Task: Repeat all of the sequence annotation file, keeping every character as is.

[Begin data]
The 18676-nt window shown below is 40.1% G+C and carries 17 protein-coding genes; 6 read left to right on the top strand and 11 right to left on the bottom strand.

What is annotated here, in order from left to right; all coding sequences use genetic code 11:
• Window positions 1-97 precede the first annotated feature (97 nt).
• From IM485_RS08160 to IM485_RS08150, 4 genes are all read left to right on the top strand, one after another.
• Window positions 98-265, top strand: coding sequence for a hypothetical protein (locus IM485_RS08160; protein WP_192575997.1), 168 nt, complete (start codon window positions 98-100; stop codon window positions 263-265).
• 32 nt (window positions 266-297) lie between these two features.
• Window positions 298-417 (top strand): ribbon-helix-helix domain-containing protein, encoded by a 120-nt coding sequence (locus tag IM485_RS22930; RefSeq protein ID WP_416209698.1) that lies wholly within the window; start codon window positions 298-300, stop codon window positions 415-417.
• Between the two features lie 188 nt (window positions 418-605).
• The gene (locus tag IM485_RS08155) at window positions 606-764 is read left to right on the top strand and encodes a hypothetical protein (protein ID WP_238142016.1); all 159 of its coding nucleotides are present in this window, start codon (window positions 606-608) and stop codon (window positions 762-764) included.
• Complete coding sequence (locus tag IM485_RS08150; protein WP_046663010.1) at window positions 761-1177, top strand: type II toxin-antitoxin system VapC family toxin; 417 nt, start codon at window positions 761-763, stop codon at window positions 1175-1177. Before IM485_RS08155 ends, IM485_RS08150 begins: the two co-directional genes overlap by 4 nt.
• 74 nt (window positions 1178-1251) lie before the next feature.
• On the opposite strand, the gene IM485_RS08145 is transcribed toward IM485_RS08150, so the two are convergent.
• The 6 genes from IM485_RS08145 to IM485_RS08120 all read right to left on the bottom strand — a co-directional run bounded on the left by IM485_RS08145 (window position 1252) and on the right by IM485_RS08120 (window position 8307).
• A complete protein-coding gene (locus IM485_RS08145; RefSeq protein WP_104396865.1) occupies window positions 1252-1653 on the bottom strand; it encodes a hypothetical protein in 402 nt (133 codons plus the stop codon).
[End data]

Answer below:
The 18676-nt window shown below is 40.1% G+C and carries 17 protein-coding genes; 6 read left to right on the top strand and 11 right to left on the bottom strand.

What is annotated here, in order from left to right; all coding sequences use genetic code 11:
• Window positions 1-97 precede the first annotated feature (97 nt).
• From IM485_RS08160 to IM485_RS08150, 4 genes are all read left to right on the top strand, one after another.
• Window positions 98-265, top strand: coding sequence for a hypothetical protein (locus IM485_RS08160; protein WP_192575997.1), 168 nt, complete (start codon window positions 98-100; stop codon window positions 263-265).
• 32 nt (window positions 266-297) lie between these two features.
• Window positions 298-417 (top strand): ribbon-helix-helix domain-containing protein, encoded by a 120-nt coding sequence (locus tag IM485_RS22930; RefSeq protein ID WP_416209698.1) that lies wholly within the window; start codon window positions 298-300, stop codon window positions 415-417.
• Between the two features lie 188 nt (window positions 418-605).
• The gene (locus tag IM485_RS08155) at window positions 606-764 is read left to right on the top strand and encodes a hypothetical protein (protein ID WP_238142016.1); all 159 of its coding nucleotides are present in this window, start codon (window positions 606-608) and stop codon (window positions 762-764) included.
• Complete coding sequence (locus tag IM485_RS08150; protein WP_046663010.1) at window positions 761-1177, top strand: type II toxin-antitoxin system VapC family toxin; 417 nt, start codon at window positions 761-763, stop codon at window positions 1175-1177. Before IM485_RS08155 ends, IM485_RS08150 begins: the two co-directional genes overlap by 4 nt.
• 74 nt (window positions 1178-1251) lie before the next feature.
• On the opposite strand, the gene IM485_RS08145 is transcribed toward IM485_RS08150, so the two are convergent.
• The 6 genes from IM485_RS08145 to IM485_RS08120 all read right to left on the bottom strand — a co-directional run bounded on the left by IM485_RS08145 (window position 1252) and on the right by IM485_RS08120 (window position 8307).
• A complete protein-coding gene (locus IM485_RS08145; RefSeq protein WP_104396865.1) occupies window positions 1252-1653 on the bottom strand; it encodes a hypothetical protein in 402 nt (133 codons plus the stop codon).